CANADIAN intermediate- and final-stage manufacturers that modify GVW ratings should be prepared to explain why.
Walinga Inc of Guelph, Ontario, is the first company to be recognized by Transport Canada for its expertise in modifying gross axle weight ratings (GAWR) and gross vehicle weight ratings (GVWR), according to Transport Canada's Peter Zongora.
Under legislation that became effective in February 2003, Transport Canada has required manufacturers to file evidence of their ability to meet compliance requirements. Those that do so satisfactorily — by presenting documents such as test reports and engineering analysis — ultimately will be issued a National Safety Mark (NSM). The NSM is specific for vehicle type. The national safety mark (NSM) is the property of the Government of Canada, and its use is authorized by the Minister of Transport to manufacturers of new vehicles offered for sale in Canada.
Transport Canada requires manufacturers authorized to affix the mark, to have the capability to certify their vehicle production to comply with the regulations under the Motor Vehicle Safety Act. Companies that ship certain vehicles or equipment from one province to another must apply their NSM number to the vehicle. Also, most provincial Highway Traffic Acts require that a company affix an NSM to all vehicles that they manufacture.
“Congratulations are in order for Walinga, the Canadian Transportation Equipment Association, and the entire industry for their persistence and determination,” Zongora said in an August 9 announcement.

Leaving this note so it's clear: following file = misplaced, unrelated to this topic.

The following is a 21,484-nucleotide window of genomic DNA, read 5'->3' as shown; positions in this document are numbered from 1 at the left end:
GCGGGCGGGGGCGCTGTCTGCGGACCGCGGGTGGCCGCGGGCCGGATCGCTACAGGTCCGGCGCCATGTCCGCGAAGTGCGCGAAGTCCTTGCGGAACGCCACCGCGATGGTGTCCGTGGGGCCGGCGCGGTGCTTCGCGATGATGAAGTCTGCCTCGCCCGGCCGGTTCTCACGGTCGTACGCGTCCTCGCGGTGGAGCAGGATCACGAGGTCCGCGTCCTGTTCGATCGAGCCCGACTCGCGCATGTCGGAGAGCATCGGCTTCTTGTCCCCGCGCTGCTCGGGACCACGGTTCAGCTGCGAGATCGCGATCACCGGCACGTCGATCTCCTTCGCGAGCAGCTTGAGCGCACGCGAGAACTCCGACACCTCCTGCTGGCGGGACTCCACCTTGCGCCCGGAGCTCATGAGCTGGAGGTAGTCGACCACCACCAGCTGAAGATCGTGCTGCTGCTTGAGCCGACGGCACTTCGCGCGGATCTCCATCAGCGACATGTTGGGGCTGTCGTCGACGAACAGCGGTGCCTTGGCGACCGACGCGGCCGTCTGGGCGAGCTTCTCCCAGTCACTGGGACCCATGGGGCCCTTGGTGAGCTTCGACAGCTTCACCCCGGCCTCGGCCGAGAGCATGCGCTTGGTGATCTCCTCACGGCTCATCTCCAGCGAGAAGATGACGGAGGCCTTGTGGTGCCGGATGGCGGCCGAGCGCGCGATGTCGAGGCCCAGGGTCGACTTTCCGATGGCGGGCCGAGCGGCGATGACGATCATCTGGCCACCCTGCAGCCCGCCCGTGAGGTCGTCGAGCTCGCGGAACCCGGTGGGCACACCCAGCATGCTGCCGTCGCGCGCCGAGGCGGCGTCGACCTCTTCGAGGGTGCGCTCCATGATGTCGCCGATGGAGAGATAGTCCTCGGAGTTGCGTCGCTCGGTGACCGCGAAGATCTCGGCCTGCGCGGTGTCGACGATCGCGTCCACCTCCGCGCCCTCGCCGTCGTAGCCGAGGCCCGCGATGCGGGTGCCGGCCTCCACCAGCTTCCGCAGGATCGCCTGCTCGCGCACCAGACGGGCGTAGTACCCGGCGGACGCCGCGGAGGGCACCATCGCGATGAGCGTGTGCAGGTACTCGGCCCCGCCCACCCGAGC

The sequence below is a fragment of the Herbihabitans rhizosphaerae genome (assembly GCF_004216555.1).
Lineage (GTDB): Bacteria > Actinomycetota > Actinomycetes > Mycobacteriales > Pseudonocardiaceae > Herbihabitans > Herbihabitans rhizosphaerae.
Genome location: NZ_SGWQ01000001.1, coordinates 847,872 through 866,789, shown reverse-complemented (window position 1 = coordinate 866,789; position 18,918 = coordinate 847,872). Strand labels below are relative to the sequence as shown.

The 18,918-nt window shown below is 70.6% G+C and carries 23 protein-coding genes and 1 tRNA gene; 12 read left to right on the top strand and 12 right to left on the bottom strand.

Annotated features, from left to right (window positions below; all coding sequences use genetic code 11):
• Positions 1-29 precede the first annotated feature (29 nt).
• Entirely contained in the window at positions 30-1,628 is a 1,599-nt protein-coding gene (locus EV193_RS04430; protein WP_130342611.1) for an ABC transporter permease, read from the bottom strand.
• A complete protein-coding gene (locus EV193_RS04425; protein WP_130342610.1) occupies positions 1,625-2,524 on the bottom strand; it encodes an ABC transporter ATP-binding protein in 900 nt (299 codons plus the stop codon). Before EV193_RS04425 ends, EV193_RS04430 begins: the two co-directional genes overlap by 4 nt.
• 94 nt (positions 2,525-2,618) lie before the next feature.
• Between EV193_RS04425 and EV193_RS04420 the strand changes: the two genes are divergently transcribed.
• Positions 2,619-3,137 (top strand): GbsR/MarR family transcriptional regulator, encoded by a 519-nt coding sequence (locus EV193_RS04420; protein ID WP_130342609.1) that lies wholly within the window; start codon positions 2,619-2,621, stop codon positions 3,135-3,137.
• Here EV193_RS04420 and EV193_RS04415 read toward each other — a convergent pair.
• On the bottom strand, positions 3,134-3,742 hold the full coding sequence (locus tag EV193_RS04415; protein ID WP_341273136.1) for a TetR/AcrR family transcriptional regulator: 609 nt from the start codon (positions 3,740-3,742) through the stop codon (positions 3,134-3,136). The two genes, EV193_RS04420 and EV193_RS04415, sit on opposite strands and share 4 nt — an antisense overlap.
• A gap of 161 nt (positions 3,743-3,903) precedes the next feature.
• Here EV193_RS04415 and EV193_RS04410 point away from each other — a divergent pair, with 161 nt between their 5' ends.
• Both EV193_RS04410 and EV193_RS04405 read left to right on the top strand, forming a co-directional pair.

“The CTEA wishes to add its congratulations to the Walinga team for its leadership and due diligence,” says Al Tucker, executive director of the Canadian Transportation Equipment Association. “In so doing, they have set a new standard for excellence in our industry.”
Alterations to vehicles by dealers and upfitters to accommodate vocational requirements and to utilize stock chassis often leads to changes in GAWR and GVWR in the field. Walinga is the first company to achieve what Zongora calls “intermediate GAWR and GVWR increase status.”
“The chassis OEs have made it very clear that they will not accept any responsibility to certify or recertify a vehicle altered by another company — which includes franchised dealers,” Tucker says. “Transport Canada has been pressuring the chassis OEs since 2003 to be forthcoming with additional technical support and guidelines that will enable a dealer or upfitter to make the right choices.”
The Canadian government expects intermediate- and final-stage manufacturers to test when necessary (such as air brake timing for air-brake systems) and analyze (such as weight distribution and center of gravity calculations) and to keep documents in order to support compliance.
“Much progress has been made, but there is much more to do,” Tucker says. “The fact that after 2Ω years only one company has managed to achieve their NSM related to these specific alterations is an indication of where we stand.”